The Sound of the Music Modes
Over the last couple of weeks we have been looking at chords and modes.
A question I’m often asked is, “what do modes sound like?”
Each mode has a certain ‘flavour’ or ‘sound’. By practicing the modes you can start to get the sound in your head, but there are several ways of thinking about them, and one or two of these might resonate with you and aid you.
Modes can be thought of being ranked from ‘brightest/happiest’ to ‘darkest/saddest.’
When we rank them this way you can see that as you move down the table the differences are minimal, 1 extra note is flattened each time. This has the effect of making the scale sound ‘darker/sadder’ than the preceding scale. The order of these scales follow the Circle of 5ths, and I will come to this concept in a future article.
I’ve also heard a few stories about Modes along the way, I’m not sure of the source or the truth of them, but they have made me smile and have stayed in my head, and they may help you too.
In medieval times, the Court Jester was a joker and musician, and had to entertain the King/Queen and associated members of the household. One method they had of explaining modes was to have everyone start the game seated on a chair. With everyone seated, and happy to be on a seat, this represented the Mode of Lydian. As the Jester then moved on to the Major scale, he would ask the person on the fourth chair to sit on the floor (representing the act of lowering the #4 to a 4th). This person would now be unhappy about being on the floor, but 6 people were still happy, so the overall balance would of happiness.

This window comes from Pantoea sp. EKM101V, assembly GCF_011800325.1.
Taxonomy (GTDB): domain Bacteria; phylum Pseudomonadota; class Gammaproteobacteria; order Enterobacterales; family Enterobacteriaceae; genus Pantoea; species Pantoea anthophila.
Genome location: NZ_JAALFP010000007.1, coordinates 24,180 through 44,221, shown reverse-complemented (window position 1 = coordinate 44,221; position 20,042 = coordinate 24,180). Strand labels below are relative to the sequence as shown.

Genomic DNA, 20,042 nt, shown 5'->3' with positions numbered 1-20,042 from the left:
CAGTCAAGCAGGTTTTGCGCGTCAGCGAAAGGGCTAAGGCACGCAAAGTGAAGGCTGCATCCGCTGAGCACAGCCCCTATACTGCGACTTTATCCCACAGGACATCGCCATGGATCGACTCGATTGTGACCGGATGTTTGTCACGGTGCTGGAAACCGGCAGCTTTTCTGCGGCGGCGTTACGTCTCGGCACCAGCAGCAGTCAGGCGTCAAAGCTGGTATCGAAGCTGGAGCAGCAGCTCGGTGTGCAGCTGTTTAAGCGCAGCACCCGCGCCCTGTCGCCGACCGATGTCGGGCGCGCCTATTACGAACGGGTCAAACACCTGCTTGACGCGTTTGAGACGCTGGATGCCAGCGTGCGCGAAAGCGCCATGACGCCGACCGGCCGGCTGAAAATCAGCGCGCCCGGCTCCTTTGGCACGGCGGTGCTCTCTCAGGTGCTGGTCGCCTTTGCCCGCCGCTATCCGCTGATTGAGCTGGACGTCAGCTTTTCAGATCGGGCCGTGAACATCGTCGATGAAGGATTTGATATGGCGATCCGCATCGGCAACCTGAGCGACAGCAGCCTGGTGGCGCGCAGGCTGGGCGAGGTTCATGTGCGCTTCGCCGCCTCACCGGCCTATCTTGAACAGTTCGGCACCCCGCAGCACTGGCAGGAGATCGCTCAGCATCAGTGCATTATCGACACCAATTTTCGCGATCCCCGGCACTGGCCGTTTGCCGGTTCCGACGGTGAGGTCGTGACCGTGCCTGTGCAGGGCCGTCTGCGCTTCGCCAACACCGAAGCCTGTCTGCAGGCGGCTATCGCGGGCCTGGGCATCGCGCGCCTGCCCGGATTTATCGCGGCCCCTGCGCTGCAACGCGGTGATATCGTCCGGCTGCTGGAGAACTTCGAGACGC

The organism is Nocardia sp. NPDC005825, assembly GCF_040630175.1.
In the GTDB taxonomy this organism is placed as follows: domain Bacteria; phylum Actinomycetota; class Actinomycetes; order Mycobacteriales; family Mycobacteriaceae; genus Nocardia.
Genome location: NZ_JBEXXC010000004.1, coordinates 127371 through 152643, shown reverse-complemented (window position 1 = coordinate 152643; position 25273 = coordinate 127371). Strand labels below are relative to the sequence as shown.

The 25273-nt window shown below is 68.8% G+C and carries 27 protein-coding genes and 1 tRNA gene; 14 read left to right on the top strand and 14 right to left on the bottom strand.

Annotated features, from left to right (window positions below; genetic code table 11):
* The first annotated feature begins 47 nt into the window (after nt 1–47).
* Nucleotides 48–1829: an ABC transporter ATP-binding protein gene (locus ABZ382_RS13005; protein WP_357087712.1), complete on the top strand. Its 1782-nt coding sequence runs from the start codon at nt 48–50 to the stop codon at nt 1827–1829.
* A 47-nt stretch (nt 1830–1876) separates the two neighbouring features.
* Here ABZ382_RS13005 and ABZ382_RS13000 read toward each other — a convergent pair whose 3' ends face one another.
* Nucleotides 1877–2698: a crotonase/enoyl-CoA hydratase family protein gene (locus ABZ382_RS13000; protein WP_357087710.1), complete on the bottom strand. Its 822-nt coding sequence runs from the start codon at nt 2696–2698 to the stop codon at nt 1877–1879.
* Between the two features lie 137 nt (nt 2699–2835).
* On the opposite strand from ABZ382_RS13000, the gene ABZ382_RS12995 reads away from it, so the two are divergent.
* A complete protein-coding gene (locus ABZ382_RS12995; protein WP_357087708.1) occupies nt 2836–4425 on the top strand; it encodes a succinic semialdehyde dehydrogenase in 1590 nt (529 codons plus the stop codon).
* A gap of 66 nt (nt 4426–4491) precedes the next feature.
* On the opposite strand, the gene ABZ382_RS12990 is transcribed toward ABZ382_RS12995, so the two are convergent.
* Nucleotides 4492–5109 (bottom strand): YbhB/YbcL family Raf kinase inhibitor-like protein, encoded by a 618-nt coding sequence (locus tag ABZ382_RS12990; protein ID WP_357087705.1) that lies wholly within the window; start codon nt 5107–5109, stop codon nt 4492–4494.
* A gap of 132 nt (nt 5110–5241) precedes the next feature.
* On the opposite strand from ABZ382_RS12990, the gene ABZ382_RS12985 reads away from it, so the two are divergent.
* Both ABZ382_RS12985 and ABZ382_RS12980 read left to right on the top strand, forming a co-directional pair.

As he went through the modes, he would then ask the appropriate chair number to sit on the floor (being flattened), each time this happened the balance would become more and more unhappy. Eventually, when he got to Locrian, only the person in position 1 would be left on a chair. If the Jester was clever and had thought it through properly, the King (or highest ranking person there) would be left on a chair, with the least important person having sat down first! The consequences of getting it wrong could be quite dire for the Jester!
The next explanation isn’t true, as modes names and uses have changed throughout time, but I still think it is quite helpful and gives a ‘life’ to a Mode.
The modes are named after various regions and tribes of Greece and surrounding areas. The sound of the Mode represents the main characteristic of the people in the region.
- incredibly happy, peaceful and fun loving.
- also very happy but maybe not quite as ‘hippyish’ as the Lydians.
- being slightly more relaxed and chilled.
- more serious and thoughtful.
- really quite sad, moody people.
- more aggressive, moody and up for a fight.
- unstable, war faring - if it moves, hit it!
I have images of these tribes of people in my head, showing their characteristics, and if I could draw them I would, but….! If anyone fancies a go, I would be interested to see your depictions.
Hopefully some of these thoughts and stories will help you capture the sound of each scale. Although, there is still no substitute for practicing and playing them!!
Until next time, practice those modes!!
-Duncan Richardson - MU Columnist
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